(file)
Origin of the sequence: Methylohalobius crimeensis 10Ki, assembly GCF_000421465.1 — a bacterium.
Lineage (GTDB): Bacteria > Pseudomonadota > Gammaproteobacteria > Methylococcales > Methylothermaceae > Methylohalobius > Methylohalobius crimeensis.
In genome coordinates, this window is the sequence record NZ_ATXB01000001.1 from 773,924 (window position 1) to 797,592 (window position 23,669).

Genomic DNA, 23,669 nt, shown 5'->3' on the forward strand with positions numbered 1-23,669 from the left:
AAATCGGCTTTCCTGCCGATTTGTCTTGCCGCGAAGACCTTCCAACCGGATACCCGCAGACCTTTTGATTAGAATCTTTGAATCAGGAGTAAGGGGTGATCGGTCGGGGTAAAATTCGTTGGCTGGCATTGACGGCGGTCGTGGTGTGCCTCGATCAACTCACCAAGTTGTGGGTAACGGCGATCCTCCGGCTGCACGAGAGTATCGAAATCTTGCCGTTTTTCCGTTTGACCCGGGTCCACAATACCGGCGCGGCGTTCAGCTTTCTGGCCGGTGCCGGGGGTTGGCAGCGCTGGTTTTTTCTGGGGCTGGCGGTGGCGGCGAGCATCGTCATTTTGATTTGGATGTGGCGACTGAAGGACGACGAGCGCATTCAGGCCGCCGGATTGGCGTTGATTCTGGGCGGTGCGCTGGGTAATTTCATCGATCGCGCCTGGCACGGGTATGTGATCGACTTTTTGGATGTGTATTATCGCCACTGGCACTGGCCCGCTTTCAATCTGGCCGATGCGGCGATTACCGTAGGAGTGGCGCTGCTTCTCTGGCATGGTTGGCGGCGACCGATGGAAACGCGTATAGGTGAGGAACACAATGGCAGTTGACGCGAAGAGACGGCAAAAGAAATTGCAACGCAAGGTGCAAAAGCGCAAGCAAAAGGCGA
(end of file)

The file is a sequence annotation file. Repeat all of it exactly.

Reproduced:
Origin of the sequence: Methylohalobius crimeensis 10Ki, assembly GCF_000421465.1 — a bacterium.
Lineage (GTDB): Bacteria > Pseudomonadota > Gammaproteobacteria > Methylococcales > Methylothermaceae > Methylohalobius > Methylohalobius crimeensis.
In genome coordinates, this window is the sequence record NZ_ATXB01000001.1 from 773,924 (window position 1) to 797,592 (window position 23,669).

Genomic DNA, 23,669 nt, shown 5'->3' on the forward strand with positions numbered 1-23,669 from the left:
AAATCGGCTTTCCTGCCGATTTGTCTTGCCGCGAAGACCTTCCAACCGGATACCCGCAGACCTTTTGATTAGAATCTTTGAATCAGGAGTAAGGGGTGATCGGTCGGGGTAAAATTCGTTGGCTGGCATTGACGGCGGTCGTGGTGTGCCTCGATCAACTCACCAAGTTGTGGGTAACGGCGATCCTCCGGCTGCACGAGAGTATCGAAATCTTGCCGTTTTTCCGTTTGACCCGGGTCCACAATACCGGCGCGGCGTTCAGCTTTCTGGCCGGTGCCGGGGGTTGGCAGCGCTGGTTTTTTCTGGGGCTGGCGGTGGCGGCGAGCATCGTCATTTTGATTTGGATGTGGCGACTGAAGGACGACGAGCGCATTCAGGCCGCCGGATTGGCGTTGATTCTGGGCGGTGCGCTGGGTAATTTCATCGATCGCGCCTGGCACGGGTATGTGATCGACTTTTTGGATGTGTATTATCGCCACTGGCACTGGCCCGCTTTCAATCTGGCCGATGCGGCGATTACCGTAGGAGTGGCGCTGCTTCTCTGGCATGGTTGGCGGCGACCGATGGAAACGCGTATAGGTGAGGAACACAATGGCAGTTGACGCGAAGAGACGGCAAAAGAAATTGCAACGCAAGGTGCAAAAGCGCAAGCAAAAGGCGA